Star Wars Episode 1:
-1999 Theatrical
-2001 DVD/HDTV (some shots removed, some shots added)
-2011 Blu-Ray (same length as DVD/HDTV. Minor audio changes, most notably the replacement of “Vote Now” with what the Star Wars wiki calls “a general uproar”)

Star Wars Episode 2:
-2002 35mm Theatrical (Has it being the basis of any dubs been confirmed? Is this what the English DTS is synced to?)
-2002 Digital Theatrical (May or may not be identical to the 2002 DVD/HDTV. Is this what the English DTS is synced to?)
-2002 IMAX Theatrical (Probably not used for a foreign language dub at all, but I could be wrong. Removed several scenes for time reasons)
-2002 DVD/HDTV (Unlike with The Phantom Menace, where the VHS and Laserdisc releases used the theatrical cut as well as some tv broadcasts, this was the only version released on VHS and may have been the only version shown on TV before 2011)
-2011 Blu-Ray (same length as DVD/HDTV, but rearranges some scenes for no apparent reason. This negatively affects the music placement, but it’s possible that some dubs “fixed” the placement to match the rearranging of the scenes)

Star Wars Episode 3:
As far as I know, there aren’t any time changes in any of the versions of this film.
-2005 Theatrical AND DVD/HDTV (There are some minor differences between the Theatrical and the DVD/HDTV masters, but nothing that affects the sound)
-2011 Blu-Ray (Minor audio changes, most notably the addition of some clone trooper dialogue during Obi-Wan’s fight with Grevious)

Star Wars Episode 4:
-1977 70mm Surround Sound AND 1977 35mm Stereo sound (Apparently almost identical in content according to the Star Wars Wikia. May have been used for some dubs)
-1977 35mm Mono Sound (The “final” mix before 1986. Was used as the source for several foreign dubs. Had several changes and additions)
-1985 Sound (Had C-3PO’s tractor beam lines from the Mono mix, but otherwise similar to the 35mm Stereo mix in content)
-1993 Sound (Produced for the Definitive Collection Laserdiscs. Similar in content to the 70mm Surround mix but added several sound effects. Most of the additions of the 1977 Mono mix are not present)

Star Wars Episode 4 Special Edition:
-1997 Special Edition (Although some non-English releases reused elements from pre-SE mixes, notably the German dub apparently, many regions restarted from scratch starting here. Had several changes compared to the original)
-2004 Special Edition (Identical in length. Unlike with Empire Strikes Back and Return of the Jedi, where the elements of the 97SE sound mixes were reused, the 2004 SE got a new audio mix… which sucked. Notable for restoring the “yes” in Han Solo’s line “Yes, I’ll bet you have.” The sounds of the lasers coming out of the guns in the Han and Greedo scene have changed to match the visual change in the scene. For some reason, some music playing during the attack on the Death Star was muted briefly. The call Obi-Wan makes to scare the sand people has changed.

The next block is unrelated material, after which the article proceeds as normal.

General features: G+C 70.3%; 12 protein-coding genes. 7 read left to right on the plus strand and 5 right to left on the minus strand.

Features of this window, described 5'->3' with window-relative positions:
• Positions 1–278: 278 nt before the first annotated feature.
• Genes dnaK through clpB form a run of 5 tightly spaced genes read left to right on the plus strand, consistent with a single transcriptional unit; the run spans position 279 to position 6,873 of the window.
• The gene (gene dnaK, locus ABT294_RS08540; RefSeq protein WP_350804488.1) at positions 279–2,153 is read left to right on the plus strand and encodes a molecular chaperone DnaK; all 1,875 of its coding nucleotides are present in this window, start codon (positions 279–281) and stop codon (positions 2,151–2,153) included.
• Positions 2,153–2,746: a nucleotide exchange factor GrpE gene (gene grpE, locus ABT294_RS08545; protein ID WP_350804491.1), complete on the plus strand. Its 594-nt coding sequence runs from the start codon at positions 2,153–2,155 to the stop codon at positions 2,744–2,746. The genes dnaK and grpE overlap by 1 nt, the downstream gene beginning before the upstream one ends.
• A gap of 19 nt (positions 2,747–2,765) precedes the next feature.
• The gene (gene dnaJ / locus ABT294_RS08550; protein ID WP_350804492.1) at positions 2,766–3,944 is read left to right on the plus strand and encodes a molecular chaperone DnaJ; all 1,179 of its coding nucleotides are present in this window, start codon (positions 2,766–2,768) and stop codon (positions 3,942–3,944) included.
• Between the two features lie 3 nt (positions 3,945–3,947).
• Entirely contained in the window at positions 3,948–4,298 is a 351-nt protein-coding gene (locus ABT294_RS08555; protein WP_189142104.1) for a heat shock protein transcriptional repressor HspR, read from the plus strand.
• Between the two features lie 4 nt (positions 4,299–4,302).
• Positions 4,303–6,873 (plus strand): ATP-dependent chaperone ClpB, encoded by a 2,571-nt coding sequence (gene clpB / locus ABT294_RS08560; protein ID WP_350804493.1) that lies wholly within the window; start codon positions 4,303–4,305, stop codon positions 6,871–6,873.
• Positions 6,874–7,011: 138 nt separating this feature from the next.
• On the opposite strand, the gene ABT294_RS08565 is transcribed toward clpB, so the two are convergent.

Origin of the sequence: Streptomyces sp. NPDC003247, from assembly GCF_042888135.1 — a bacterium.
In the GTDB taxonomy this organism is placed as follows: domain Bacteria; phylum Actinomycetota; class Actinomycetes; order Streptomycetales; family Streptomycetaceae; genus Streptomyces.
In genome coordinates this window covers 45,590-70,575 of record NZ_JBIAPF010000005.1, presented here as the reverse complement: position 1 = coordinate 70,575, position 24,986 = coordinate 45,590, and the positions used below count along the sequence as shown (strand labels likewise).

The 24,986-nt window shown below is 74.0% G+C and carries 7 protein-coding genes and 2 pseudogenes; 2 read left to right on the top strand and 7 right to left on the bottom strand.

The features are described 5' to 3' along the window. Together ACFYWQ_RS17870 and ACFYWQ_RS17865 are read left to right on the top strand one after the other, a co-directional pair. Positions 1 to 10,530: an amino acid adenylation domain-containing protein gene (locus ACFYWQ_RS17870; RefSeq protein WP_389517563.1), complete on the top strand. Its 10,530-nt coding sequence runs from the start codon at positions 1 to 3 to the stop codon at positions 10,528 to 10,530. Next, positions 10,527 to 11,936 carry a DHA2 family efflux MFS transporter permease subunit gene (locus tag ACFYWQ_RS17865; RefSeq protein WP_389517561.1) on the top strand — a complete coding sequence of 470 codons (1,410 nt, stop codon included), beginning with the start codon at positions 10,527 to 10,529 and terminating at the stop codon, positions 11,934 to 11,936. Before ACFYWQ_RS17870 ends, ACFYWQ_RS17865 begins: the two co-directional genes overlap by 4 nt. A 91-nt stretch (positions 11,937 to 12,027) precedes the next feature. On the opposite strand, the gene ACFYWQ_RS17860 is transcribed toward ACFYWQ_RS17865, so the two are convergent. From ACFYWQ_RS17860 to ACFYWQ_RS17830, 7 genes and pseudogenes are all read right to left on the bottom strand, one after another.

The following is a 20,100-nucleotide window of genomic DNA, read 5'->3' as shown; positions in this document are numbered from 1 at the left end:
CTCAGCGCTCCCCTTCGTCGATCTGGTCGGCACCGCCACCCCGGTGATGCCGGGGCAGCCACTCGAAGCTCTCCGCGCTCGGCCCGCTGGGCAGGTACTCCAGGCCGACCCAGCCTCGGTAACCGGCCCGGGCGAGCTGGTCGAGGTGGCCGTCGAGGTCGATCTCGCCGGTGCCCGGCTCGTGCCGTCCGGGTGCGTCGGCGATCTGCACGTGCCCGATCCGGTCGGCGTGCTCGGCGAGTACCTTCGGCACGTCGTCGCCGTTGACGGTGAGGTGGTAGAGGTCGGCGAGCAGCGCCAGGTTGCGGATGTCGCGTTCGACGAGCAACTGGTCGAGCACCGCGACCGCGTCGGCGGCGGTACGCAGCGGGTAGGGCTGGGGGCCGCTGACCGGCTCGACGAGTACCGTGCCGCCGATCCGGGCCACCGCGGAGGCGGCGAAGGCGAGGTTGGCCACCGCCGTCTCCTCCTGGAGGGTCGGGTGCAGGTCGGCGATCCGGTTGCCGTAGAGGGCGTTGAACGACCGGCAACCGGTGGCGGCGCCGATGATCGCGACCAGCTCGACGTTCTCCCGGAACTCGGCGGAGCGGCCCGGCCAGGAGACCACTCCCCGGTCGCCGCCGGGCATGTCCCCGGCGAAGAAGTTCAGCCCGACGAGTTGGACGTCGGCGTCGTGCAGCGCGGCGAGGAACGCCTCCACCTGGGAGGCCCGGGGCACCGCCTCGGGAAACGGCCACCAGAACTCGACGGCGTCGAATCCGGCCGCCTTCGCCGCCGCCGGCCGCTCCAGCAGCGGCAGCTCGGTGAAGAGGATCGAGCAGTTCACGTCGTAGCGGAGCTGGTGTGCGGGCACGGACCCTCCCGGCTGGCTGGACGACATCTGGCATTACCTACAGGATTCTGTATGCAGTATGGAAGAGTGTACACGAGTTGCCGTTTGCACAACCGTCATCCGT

-2011 Special Edition (It would’ve been idential in length to the 1997 and 2004 Special Editions if it wasn’t for the removal of at least a dozen frames in the Han vs Greedo sequence. Still based on the bad 2004 audio mix, but some of its most egregious problems have been fixed, including muted music. Obi-Wan’s call has been changed again.

Star Wars Episode 5:
-1981 70mm sound (Had a few differences from the 35mm release)
-1981 35mm sound (The main mix until 1993, though the 1993 mix isn’t nearly as notable in its changes as in the case of Episode 4)
-1981(?) 16mm sound (Somewhat rare, probably not used for anything)

Star Wars Episode 5 Special Edition:
-1997 Special Edition (Some additional shots, the inexplicable inclusion of the Emperor’s yell from Return of the Jedi when Luke rejects Vader’s offer.)
-2004 Special Edition (Audio mix wise, Episode 5 has the biggest change in SE variations compared to the other two films, mainly because the scene with the Emperor hologram was replaced and extended. On the bright side, the ROTJ yell was removed)
-2011 Special Edition (Same length as 2004 Special Edition. Audio mix changes are so minor they’re probably not worth mentioning.

Star Wars Episode 6:
There apparerntly aren’t any major differences between any of the audio mixes pre-SE.

Star Wars Episode 6 Special Edition:
-1997 Special Edition (Lapti Nek is inexplicably replaced with a cringeworthy CGI sequence. I hope you like looking inside peoples mouths! The other major change is at the end, where Yub Nub is replaced with different music and a sequence was added involving planets celebrating the fall of the Empire.)
-2004 Special Edition (The Victory Celebration montage has an additional scene showing Naboo. Otherwise there weren’t really any notable changes from an audio perspective.)
-2011 Special Edition (Same length as 2004 Special Edition, but the audio mix has the cringeworthy addition of Vador shouting “No!” right before grabbing the Emperor.)